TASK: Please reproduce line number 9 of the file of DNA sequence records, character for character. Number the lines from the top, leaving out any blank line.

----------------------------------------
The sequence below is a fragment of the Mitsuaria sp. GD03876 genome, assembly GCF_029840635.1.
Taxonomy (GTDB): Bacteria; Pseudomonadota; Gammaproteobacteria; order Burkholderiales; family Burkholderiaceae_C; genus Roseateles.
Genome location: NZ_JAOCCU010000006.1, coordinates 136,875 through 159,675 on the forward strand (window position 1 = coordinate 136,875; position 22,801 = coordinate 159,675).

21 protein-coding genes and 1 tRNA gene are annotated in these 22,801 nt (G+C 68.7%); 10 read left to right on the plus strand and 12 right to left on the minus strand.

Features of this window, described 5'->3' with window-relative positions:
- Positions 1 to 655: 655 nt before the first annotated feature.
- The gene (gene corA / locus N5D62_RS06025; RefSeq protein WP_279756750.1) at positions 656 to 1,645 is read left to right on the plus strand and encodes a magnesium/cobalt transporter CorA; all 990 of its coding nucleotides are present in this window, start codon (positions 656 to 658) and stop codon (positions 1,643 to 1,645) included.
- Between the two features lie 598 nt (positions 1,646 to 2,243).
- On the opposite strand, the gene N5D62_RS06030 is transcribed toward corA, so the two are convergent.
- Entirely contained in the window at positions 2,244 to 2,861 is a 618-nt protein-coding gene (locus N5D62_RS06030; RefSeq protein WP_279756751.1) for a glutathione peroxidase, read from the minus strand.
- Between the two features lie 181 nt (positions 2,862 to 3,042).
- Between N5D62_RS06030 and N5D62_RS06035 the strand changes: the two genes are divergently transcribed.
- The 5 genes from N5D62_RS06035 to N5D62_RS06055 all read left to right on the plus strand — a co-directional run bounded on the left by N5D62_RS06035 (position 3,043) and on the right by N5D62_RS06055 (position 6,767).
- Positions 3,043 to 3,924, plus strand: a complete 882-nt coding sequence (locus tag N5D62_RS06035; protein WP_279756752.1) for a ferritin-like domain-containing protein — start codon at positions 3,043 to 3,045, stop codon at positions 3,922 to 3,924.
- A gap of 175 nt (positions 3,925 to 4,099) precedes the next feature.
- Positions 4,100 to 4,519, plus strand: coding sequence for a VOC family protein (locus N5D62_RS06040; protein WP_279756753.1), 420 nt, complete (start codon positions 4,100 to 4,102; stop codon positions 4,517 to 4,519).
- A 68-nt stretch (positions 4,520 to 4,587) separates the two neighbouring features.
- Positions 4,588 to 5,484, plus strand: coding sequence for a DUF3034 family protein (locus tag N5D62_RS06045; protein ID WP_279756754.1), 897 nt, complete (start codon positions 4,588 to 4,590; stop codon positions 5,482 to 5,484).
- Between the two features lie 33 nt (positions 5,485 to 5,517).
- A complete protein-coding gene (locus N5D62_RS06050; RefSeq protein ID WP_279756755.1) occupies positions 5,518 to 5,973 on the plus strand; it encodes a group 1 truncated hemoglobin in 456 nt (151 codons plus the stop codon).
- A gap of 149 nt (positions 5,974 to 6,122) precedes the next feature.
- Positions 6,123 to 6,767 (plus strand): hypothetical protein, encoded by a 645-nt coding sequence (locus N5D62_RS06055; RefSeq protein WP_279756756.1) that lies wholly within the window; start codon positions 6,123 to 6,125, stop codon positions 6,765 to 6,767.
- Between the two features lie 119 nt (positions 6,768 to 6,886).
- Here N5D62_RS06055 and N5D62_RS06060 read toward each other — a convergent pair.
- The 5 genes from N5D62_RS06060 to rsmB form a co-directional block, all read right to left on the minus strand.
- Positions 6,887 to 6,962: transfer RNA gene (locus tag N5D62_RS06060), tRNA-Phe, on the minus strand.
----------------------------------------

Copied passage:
- On the opposite strand, the gene N5D62_RS06030 is transcribed toward corA, so the two are convergent.